THIS IS WHERE YOU ARE "That's what I need!" a mom said when I told her the subject of this book. It's a similar response I've heard from other women; from the woman whose firstborn was about to graduate, from the mom ready for her last one to leave, and from women in various stages in between. It's a season in which emotions, changes, and experiences just can't be understood except by those who are or have been at a similar place.

It's the best of times and the worst of times all rolled into one. And some days you're just holding on.

There's no better description than fledging to describe the process parents go through to nurture, strengthen, and prepare their children before releasing them: birds developing wing feathers large enough for flight; a warrior who adds feathers to an arrow before launch. Yet with all the focus and preparation on the fledgling, no one really checks on Mama Bird and all the changes that happen when your quiver starts emptying — changes for you, your child, and your family.

We're left on the sideline, unsure of what's next.

If you're like me, you sometimes feel like you're losing your mind and your emotional composure while you're watching it all happen. I'm a strong tower one moment — like on the day of my son's wedding. Yet I fight to hold myself together the day he and his bride pack up their cars and drive away to their new home.

Without me.

The night that Mark and Samantha left for their new home after returning from their honeymoon, another mom of married boys asked me how I was doing. I was embarrassed to say what I was feeling out loud. My friend, however, just knew. So we sat on her porch and talked about the grief, the changes, and how releasing your kids is one of the hardest things you do.

Letting go of them is a string of lasts and big moments. The last day of elementary school, middle school, and high school. Graduations and weddings, some of them in the same year. Time moves toward these milestones at breakneck speed, and you can't stop it. You experience these events with an ache in your heart, wondering where your babies went and who you will be when the last one leaves.

You and I aren't empty nesters yet. Often, when I've lamented the "lasts," well-meaning friends in the season ahead say how great it is with kids out of the house. I've heard the infamous line: "Just wait until grandkids!" But inside, I say, Wait! I don't want to be consoled about how great life is going to be! This is where I'm at. I don't want anyone to take away one minute of my family life now.

I feel like a weird species some days, chasing my teens with the camera because every moment is a last. As my teenagers roll their eyes with every snapshot, I feel stupid and out-of-date. I also feel vulnerable, because my emotions come out of nowhere. Yet other days there's contentment, loving the moments with adult-like kids, celebrating their victories and savoring the occasions in which they treat you like a real person.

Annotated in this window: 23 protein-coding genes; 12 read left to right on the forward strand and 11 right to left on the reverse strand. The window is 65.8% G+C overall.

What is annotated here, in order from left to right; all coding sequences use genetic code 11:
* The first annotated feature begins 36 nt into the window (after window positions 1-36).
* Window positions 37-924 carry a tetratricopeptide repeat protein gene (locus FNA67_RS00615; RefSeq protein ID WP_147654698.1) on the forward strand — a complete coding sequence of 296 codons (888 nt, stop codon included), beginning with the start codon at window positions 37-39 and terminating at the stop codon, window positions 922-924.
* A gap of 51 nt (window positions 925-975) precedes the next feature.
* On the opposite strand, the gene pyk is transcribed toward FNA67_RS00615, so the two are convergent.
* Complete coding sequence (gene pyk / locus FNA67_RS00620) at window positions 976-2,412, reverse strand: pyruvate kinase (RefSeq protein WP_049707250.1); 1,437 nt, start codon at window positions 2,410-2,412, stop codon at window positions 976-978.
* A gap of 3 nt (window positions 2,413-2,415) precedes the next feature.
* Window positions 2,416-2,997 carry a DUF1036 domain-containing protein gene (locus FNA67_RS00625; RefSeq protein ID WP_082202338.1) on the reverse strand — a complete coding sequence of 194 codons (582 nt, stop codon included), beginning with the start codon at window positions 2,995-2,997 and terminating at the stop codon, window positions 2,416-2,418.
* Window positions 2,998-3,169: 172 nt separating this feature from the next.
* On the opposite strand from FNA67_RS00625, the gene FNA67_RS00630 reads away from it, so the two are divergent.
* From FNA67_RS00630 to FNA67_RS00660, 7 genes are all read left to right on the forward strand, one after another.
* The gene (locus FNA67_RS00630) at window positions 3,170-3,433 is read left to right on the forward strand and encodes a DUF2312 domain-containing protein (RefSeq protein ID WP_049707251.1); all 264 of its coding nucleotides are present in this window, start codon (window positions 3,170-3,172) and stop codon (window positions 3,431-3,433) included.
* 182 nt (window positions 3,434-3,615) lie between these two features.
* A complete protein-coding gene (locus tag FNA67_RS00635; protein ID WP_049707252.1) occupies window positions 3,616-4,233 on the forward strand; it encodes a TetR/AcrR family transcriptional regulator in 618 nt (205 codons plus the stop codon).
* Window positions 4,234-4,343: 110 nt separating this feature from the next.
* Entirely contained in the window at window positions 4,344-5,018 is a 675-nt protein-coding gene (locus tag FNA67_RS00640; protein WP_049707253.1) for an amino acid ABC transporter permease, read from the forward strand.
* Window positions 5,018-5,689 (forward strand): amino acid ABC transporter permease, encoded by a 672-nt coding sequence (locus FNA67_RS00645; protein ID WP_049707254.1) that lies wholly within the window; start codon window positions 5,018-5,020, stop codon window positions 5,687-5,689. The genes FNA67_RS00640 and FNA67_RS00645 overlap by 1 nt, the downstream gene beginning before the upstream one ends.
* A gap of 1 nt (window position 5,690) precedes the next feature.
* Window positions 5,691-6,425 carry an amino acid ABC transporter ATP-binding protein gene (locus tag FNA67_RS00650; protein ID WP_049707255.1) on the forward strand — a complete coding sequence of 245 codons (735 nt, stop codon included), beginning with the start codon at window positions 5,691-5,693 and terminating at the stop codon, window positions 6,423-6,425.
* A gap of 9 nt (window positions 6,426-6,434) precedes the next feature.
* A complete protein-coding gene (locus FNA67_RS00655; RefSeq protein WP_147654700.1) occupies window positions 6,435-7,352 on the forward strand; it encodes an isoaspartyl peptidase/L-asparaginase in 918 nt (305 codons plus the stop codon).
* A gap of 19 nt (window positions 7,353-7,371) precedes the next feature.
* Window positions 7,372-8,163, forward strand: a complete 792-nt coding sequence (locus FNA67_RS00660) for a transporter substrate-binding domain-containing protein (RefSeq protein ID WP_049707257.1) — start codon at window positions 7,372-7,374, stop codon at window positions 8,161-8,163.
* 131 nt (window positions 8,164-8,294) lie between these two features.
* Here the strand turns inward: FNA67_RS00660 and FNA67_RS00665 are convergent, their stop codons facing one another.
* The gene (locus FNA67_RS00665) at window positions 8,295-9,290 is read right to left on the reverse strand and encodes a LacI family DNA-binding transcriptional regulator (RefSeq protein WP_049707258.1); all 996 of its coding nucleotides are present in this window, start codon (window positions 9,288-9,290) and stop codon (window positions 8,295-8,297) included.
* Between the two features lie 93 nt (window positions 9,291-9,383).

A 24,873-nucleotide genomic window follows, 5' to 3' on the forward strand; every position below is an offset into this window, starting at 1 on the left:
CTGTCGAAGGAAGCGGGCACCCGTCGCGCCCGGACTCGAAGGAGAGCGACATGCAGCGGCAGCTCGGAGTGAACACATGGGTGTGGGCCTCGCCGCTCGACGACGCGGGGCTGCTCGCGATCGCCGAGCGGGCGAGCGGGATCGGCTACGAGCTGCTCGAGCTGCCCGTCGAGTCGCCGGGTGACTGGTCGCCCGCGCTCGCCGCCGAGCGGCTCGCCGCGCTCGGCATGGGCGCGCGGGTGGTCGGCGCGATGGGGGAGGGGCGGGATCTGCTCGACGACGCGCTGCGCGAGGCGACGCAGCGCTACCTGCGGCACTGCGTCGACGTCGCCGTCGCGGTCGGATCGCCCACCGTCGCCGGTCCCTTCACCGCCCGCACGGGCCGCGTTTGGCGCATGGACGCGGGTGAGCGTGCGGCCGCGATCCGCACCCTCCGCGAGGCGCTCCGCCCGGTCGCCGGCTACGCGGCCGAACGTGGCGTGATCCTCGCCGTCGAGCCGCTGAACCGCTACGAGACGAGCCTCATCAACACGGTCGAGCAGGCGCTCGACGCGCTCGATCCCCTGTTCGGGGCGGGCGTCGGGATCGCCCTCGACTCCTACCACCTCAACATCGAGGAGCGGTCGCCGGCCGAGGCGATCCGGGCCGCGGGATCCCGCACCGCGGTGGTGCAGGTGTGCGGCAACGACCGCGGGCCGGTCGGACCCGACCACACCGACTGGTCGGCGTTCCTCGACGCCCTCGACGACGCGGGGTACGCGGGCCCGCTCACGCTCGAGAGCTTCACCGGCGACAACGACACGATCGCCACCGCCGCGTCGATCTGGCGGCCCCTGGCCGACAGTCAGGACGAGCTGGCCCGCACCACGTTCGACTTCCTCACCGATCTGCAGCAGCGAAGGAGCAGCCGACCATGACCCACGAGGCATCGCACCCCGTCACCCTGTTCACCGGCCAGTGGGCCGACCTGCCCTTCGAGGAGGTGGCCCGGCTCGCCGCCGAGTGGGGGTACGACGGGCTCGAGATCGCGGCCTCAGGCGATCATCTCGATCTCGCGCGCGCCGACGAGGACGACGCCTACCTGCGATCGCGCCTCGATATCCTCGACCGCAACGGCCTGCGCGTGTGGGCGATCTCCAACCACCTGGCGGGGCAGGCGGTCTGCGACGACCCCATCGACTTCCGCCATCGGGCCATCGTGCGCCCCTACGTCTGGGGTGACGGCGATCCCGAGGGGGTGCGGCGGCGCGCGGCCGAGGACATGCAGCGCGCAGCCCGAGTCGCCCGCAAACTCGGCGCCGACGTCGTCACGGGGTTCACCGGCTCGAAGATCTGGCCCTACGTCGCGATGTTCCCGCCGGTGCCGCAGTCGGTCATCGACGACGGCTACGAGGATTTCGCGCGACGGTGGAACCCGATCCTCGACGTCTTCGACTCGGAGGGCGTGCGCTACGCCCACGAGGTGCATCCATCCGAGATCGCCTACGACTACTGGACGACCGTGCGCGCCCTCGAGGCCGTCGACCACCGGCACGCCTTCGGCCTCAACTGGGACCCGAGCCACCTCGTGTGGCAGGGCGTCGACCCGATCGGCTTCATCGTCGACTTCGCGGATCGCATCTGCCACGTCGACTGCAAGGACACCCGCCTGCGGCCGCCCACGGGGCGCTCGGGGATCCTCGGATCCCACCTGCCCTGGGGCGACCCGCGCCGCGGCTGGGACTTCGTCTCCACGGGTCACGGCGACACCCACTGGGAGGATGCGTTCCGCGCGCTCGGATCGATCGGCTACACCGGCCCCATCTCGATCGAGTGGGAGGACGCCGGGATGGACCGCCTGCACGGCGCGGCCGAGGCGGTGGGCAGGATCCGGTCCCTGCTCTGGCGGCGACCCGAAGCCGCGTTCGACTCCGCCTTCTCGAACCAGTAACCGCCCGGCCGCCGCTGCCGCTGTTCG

Soon after my oldest two children went to college, it seemed I was in a time warp, caught between the past and the future. I was looking back too much, longing for what was. I was also fearful of what was to come. Our life was suddenly different. I felt as if I were living someone else's life and I didn't know how to navigate it. I felt vulnerable and emotional like I did in junior high, during that awkward transition between two big phases of life.

If you've felt this way at all, you're not alone. You've got permission to just be here, no matter how it looks.

GOD'S BLUEPRINT FOR THE FAMILY | I'm what you'd call a "seasoned" mom. I'm not young, but I'm not old. My house isn't full of four kids anymore, but it's not yet empty. As I mentioned in the introduction, we currently have a child in high school, one in college, one who's married, and one who's a full-time missionary. With each child who's left for college, our family has changed and my life has changed. While the day-to-day chaos has lessened, there are new challenges and responsibilities, and a lot of unknowns.

Just when you think you have something figured out, circumstances change.

Though I'm a counselor, I've learned nothing quite prepares you for your journey of releasing your kids — each one — whether it's one, two, four, or more.

Nothing, that is, except for Christ and his Word.

Nestled in the Bible is God's blueprint for the family. Throughout this book, we'll dive into Psalm 127 while also looking at other Scripture specific to the fledging experience. We'll talk about the growing pains of your children, your family, and you. In Psalm 127, God uses arrows as the metaphor for the releasing of children. Our children are in God's hands like a bow and arrow in the hands of an archer. Their Creator aims their arrows at something we can't see. Our responsibility is to put the feathers on that arrow, let go of the string, and let it fly.